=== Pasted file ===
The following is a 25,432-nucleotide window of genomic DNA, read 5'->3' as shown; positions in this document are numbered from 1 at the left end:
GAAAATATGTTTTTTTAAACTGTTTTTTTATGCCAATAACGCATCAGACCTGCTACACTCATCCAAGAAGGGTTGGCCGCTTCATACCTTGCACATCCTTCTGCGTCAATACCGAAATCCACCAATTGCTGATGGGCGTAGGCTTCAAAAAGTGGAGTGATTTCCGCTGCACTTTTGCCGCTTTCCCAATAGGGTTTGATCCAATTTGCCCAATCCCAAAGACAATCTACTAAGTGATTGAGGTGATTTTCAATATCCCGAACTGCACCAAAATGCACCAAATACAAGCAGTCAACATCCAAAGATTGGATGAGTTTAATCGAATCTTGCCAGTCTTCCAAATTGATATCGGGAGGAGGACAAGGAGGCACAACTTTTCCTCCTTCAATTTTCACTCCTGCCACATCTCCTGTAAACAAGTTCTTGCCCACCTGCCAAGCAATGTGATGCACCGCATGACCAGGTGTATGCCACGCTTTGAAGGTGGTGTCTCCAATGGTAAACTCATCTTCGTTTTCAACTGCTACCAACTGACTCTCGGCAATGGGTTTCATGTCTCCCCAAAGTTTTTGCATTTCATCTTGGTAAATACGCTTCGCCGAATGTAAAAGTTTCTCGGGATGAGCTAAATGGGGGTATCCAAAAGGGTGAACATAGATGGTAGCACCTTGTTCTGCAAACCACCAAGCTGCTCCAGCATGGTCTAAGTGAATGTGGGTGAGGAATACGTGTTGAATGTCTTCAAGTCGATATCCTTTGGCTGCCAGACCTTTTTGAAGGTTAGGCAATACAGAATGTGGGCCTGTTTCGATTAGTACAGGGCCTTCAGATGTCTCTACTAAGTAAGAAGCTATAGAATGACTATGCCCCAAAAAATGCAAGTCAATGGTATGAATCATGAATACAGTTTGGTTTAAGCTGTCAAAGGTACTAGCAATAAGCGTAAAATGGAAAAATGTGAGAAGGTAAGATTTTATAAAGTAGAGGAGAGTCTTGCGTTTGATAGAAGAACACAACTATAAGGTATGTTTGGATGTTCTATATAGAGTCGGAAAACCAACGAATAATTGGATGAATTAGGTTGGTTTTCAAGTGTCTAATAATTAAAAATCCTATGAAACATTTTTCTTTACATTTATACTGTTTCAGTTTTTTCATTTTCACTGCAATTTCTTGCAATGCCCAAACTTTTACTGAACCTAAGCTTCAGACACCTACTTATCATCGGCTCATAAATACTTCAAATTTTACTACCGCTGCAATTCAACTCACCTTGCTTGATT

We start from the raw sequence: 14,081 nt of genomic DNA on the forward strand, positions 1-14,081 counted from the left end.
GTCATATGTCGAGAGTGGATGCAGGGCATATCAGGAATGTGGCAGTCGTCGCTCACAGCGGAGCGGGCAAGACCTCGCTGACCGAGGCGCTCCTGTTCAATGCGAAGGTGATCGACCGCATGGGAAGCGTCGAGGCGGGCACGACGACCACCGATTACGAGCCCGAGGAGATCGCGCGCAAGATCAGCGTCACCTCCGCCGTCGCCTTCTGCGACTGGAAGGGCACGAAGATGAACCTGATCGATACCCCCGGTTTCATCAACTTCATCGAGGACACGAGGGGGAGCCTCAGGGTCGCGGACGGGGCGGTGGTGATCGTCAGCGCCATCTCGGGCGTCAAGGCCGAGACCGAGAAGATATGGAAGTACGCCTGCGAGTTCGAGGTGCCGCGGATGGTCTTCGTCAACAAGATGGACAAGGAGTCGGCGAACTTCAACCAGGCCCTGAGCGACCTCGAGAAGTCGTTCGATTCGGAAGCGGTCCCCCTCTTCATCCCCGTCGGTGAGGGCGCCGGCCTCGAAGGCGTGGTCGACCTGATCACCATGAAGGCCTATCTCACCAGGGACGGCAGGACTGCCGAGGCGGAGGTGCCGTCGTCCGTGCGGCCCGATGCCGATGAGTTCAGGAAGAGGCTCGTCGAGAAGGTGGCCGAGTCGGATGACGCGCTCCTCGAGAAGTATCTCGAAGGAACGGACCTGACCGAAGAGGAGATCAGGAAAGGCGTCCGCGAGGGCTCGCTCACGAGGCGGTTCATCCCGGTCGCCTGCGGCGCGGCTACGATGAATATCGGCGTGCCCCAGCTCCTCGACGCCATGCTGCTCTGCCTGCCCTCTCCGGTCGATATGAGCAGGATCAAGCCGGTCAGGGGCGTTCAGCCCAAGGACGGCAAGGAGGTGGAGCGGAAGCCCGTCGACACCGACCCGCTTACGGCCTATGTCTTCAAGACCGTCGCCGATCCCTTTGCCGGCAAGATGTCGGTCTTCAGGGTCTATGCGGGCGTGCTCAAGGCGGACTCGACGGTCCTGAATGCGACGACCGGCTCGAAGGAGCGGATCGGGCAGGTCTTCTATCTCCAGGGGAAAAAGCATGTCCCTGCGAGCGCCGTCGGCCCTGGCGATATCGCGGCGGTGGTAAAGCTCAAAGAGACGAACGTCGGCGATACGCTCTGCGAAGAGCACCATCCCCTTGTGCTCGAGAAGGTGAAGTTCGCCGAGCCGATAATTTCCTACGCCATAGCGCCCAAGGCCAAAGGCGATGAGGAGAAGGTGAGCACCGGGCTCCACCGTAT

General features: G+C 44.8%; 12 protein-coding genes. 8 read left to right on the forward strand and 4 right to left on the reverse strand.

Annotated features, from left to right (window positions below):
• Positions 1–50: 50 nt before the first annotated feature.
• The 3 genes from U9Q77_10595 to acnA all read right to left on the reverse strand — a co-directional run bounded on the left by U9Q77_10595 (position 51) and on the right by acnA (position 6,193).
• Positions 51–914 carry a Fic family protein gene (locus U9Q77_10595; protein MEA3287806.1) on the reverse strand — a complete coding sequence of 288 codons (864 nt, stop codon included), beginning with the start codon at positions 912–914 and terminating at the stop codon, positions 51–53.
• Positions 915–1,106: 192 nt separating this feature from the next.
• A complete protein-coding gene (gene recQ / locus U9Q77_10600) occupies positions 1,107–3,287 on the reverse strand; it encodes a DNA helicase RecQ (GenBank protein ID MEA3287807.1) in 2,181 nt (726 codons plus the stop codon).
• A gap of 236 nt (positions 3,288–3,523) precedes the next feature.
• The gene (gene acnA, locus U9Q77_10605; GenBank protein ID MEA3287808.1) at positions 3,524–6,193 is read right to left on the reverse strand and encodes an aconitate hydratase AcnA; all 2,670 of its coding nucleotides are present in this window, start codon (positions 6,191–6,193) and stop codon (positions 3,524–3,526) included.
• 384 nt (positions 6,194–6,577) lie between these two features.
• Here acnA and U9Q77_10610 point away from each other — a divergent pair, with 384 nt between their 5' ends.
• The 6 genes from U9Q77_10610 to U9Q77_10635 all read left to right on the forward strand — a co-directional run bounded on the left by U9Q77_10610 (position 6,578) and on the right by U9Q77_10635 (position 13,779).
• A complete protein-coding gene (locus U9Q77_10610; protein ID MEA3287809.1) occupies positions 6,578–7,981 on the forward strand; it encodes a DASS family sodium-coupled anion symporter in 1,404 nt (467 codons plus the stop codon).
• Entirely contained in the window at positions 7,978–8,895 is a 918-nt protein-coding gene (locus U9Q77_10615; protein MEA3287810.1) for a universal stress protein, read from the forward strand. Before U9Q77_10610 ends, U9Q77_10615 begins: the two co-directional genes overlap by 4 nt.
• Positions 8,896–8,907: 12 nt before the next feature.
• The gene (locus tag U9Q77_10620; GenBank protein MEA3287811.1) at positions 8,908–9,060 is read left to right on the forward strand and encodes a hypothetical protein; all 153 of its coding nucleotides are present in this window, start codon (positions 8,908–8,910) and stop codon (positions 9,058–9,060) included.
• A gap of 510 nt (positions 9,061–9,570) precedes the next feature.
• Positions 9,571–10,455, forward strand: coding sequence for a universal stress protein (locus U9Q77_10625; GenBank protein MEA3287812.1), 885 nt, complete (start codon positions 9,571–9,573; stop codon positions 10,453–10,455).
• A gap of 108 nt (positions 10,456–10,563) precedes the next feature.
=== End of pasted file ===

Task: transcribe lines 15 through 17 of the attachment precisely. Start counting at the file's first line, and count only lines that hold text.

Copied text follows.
• Here acnA and U9Q77_10610 point away from each other — a divergent pair, with 384 nt between their 5' ends.
• The 6 genes from U9Q77_10610 to U9Q77_10635 all read left to right on the forward strand — a co-directional run bounded on the left by U9Q77_10610 (position 6,578) and on the right by U9Q77_10635 (position 13,779).
• A complete protein-coding gene (locus U9Q77_10610; protein ID MEA3287809.1) occupies positions 6,578–7,981 on the forward strand; it encodes a DASS family sodium-coupled anion symporter in 1,404 nt (467 codons plus the stop codon).